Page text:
You can then adjust the exposure settings at your leisure, on the big screen of your PC, to get an image that reflects the full clarity and tonal range of your camera.

Processing RAW files with RAW Therapee

Serious photographers tend to process their RAW files using Adobe Lightroom, while others may use Photoshop or Photoshop Elements. But for basic digital developing there’s no need to pay a penny: you can use the open-source RAW Therapee program, which you can download free here. Let’s walk through a typical process in RAW Therapee.

Open the application and the fully featured main screen will appear. At the bottom left you’ll see a file browser: click on a folder and thumbnails of all the images appear in the pane to the right.

You can open all kinds of images, not just RAW files, but not all features are available for non-RAW files. We’ll use a winter night-time scene, which we’ve shot in JPEG and RAW mode – so we can process the RAW file ourselves, and compare the results to the camera-generated JPEG.

Double-clicking on the RAW file makes it open in the main RAW Therapee pane. You can zoom in and out using the tools beneath the image, and ticking the Detail box will open a close-up view so you can see the effect of your changes at the pixel level.

The “Preview scale” dropdown lets you work with a smaller preview, giving faster feedback for your adjustments but less ability to zoom in. The 1:4 option is a good compromise.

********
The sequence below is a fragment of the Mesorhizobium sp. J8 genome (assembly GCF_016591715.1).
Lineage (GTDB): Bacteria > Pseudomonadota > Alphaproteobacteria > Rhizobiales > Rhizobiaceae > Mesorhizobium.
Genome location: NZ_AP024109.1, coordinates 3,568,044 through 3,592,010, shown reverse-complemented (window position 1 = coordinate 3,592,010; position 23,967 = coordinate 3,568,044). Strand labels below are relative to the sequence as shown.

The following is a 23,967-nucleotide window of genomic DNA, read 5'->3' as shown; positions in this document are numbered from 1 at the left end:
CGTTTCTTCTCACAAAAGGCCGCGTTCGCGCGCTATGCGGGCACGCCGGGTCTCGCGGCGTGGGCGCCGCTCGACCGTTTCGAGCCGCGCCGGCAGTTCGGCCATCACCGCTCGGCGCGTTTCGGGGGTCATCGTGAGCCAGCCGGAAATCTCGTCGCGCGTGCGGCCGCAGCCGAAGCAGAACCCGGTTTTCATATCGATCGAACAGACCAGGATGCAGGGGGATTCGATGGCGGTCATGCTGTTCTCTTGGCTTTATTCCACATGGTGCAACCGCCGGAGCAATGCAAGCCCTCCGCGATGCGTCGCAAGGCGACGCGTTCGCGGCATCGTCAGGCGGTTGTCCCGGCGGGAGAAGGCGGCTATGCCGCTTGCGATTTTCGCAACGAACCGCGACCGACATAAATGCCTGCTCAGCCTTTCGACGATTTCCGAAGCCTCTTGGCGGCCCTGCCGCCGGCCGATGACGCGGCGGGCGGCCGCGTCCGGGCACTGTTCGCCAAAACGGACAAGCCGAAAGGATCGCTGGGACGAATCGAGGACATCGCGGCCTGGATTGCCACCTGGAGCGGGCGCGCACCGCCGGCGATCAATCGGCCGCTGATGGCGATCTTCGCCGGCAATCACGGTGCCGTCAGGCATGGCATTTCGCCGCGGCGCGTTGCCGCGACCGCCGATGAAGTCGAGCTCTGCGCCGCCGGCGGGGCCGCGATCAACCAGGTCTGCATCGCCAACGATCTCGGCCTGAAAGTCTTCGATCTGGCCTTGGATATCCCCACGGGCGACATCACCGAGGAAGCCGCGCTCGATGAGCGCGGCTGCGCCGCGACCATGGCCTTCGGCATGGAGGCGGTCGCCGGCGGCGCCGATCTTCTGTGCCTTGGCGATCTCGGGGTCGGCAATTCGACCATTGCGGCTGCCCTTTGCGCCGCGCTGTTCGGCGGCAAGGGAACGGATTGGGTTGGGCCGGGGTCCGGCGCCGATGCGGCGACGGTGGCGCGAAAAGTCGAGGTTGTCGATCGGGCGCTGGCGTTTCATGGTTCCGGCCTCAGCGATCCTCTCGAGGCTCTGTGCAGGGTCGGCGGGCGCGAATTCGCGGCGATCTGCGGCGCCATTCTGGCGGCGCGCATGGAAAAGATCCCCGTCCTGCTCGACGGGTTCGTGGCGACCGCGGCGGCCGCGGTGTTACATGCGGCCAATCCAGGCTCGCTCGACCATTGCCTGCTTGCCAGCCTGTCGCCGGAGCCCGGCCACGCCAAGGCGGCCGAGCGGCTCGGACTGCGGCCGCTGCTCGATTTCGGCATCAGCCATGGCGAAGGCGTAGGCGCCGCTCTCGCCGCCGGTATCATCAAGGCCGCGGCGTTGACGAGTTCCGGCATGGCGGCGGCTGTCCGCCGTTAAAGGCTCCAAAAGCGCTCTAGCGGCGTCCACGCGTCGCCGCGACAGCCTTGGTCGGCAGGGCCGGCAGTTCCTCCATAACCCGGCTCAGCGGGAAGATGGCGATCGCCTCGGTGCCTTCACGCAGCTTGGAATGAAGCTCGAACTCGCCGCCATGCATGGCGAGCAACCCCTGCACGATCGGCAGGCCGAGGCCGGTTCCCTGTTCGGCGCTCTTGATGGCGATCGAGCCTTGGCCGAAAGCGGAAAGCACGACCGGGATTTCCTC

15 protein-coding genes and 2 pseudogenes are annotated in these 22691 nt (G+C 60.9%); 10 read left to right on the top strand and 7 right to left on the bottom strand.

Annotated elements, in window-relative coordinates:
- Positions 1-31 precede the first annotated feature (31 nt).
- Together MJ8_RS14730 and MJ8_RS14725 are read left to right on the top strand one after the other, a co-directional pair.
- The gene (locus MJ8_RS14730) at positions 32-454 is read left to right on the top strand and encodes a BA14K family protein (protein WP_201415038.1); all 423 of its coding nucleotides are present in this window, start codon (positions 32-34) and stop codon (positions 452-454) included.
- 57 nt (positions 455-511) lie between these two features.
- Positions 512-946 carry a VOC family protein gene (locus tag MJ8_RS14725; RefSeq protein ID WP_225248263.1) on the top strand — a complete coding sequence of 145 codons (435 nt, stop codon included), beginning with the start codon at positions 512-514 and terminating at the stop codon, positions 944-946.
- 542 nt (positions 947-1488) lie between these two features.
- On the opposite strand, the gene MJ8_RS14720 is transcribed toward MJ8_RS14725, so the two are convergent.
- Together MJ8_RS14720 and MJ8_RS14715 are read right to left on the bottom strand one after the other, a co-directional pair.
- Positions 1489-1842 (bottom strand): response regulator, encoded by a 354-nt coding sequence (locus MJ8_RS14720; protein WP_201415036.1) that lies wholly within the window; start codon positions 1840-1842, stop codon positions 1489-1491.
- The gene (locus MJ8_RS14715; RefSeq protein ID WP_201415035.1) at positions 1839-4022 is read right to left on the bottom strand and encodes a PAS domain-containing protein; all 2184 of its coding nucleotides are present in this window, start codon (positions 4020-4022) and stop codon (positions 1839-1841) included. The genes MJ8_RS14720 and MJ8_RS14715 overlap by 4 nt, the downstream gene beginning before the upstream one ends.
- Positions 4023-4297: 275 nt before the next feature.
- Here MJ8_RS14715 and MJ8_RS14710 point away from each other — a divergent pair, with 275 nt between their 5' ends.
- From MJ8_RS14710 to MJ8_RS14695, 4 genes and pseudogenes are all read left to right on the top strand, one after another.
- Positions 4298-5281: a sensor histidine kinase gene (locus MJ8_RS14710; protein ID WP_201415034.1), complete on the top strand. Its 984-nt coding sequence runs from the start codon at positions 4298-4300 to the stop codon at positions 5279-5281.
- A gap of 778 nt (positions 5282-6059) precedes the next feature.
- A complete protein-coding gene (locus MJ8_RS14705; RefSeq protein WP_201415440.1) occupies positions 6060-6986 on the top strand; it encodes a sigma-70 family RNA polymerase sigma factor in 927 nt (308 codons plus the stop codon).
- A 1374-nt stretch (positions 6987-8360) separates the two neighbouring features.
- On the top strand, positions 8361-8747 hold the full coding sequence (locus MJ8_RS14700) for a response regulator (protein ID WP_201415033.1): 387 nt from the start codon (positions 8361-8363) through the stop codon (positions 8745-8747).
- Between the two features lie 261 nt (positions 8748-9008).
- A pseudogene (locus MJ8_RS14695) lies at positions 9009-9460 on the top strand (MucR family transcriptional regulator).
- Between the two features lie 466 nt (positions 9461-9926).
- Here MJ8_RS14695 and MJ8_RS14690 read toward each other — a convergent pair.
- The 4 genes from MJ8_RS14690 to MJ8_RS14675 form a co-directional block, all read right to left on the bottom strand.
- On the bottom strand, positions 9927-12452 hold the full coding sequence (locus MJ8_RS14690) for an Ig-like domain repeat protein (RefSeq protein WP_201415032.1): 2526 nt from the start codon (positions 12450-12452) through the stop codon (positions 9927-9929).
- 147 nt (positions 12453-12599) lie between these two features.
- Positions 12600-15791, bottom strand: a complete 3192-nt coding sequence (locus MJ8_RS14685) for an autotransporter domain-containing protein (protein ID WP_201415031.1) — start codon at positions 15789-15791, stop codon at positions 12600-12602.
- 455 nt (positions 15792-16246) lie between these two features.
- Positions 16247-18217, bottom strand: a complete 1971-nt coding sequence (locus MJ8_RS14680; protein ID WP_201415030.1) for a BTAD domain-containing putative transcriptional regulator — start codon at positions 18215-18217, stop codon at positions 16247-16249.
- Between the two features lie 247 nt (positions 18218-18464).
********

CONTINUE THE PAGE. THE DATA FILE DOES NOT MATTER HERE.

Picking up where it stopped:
The first thing we want to do with our image is reduce the sodium yellow glare from the streetlights. Correcting colours is simply a matter of selecting the eye-dropper tool above the image, then clicking on an area of the image that’s supposed to be a neutral tone: the overall hue of the picture (its “temperature”) should shift to take on a more natural appearance.

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User comments

Most DSLR's come with RAW conversion software

Why go for free when you have probably paid for something that came with your camera? Canons DPP for example is excellent.

By simplefruit on 1 Mar 2011

Not all all equal

While what simplefruit says is correct not all supplied RAW converters are equal. I use Lightroom 3 in preference to the limited software supplied by my camera's manufacturer. I am going on a trip soon and will be using a netbook to transfer RAW files to an external drive for backup...I'd not install Lightroom onto a netbook but will now give RAW Therapee a try. Thanks for the heads up Darien

By Minou on 7 Mar 2011

LR more than RAW

I use Lightroom for its RAW conversion features and it's awesome catalogue features. Oh, and as with Photoshop, I can install it on two devices - always worth reading the small print to find these things out!
Good article though. Therapee coupled with Google Picasa is a good free option I'd say.

By Jules75 on 7 Mar 2011